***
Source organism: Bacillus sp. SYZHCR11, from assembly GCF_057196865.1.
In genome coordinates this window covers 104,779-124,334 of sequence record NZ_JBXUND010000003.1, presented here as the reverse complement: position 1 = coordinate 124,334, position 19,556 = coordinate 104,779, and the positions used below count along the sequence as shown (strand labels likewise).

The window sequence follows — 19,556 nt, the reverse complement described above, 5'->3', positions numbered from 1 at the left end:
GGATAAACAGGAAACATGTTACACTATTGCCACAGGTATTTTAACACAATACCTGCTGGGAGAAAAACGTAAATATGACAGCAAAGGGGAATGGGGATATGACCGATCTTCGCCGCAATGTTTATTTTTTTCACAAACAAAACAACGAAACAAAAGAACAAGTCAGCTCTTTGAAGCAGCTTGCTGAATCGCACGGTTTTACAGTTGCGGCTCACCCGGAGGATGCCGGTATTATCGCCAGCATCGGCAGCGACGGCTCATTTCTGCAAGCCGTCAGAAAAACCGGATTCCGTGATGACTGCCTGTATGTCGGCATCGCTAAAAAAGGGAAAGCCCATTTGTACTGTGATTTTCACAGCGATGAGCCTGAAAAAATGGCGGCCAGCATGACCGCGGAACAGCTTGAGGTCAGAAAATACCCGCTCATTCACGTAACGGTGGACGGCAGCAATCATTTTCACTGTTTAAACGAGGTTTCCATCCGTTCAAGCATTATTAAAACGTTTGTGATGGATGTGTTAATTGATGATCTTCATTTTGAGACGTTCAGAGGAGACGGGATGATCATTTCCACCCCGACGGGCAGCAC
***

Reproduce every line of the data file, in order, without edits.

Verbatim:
Source organism: Bacillus sp. SYZHCR11, from assembly GCF_057196865.1.
In genome coordinates this window covers 104,779-124,334 of sequence record NZ_JBXUND010000003.1, presented here as the reverse complement: position 1 = coordinate 124,334, position 19,556 = coordinate 104,779, and the positions used below count along the sequence as shown (strand labels likewise).

The window sequence follows — 19,556 nt, the reverse complement described above, 5'->3', positions numbered from 1 at the left end:
GGATAAACAGGAAACATGTTACACTATTGCCACAGGTATTTTAACACAATACCTGCTGGGAGAAAAACGTAAATATGACAGCAAAGGGGAATGGGGATATGACCGATCTTCGCCGCAATGTTTATTTTTTTCACAAACAAAACAACGAAACAAAAGAACAAGTCAGCTCTTTGAAGCAGCTTGCTGAATCGCACGGTTTTACAGTTGCGGCTCACCCGGAGGATGCCGGTATTATCGCCAGCATCGGCAGCGACGGCTCATTTCTGCAAGCCGTCAGAAAAACCGGATTCCGTGATGACTGCCTGTATGTCGGCATCGCTAAAAAAGGGAAAGCCCATTTGTACTGTGATTTTCACAGCGATGAGCCTGAAAAAATGGCGGCCAGCATGACCGCGGAACAGCTTGAGGTCAGAAAATACCCGCTCATTCACGTAACGGTGGACGGCAGCAATCATTTTCACTGTTTAAACGAGGTTTCCATCCGTTCAAGCATTATTAAAACGTTTGTGATGGATGTGTTAATTGATGATCTTCATTTTGAGACGTTCAGAGGAGACGGGATGATCATTTCCACCCCGACGGGCAGCAC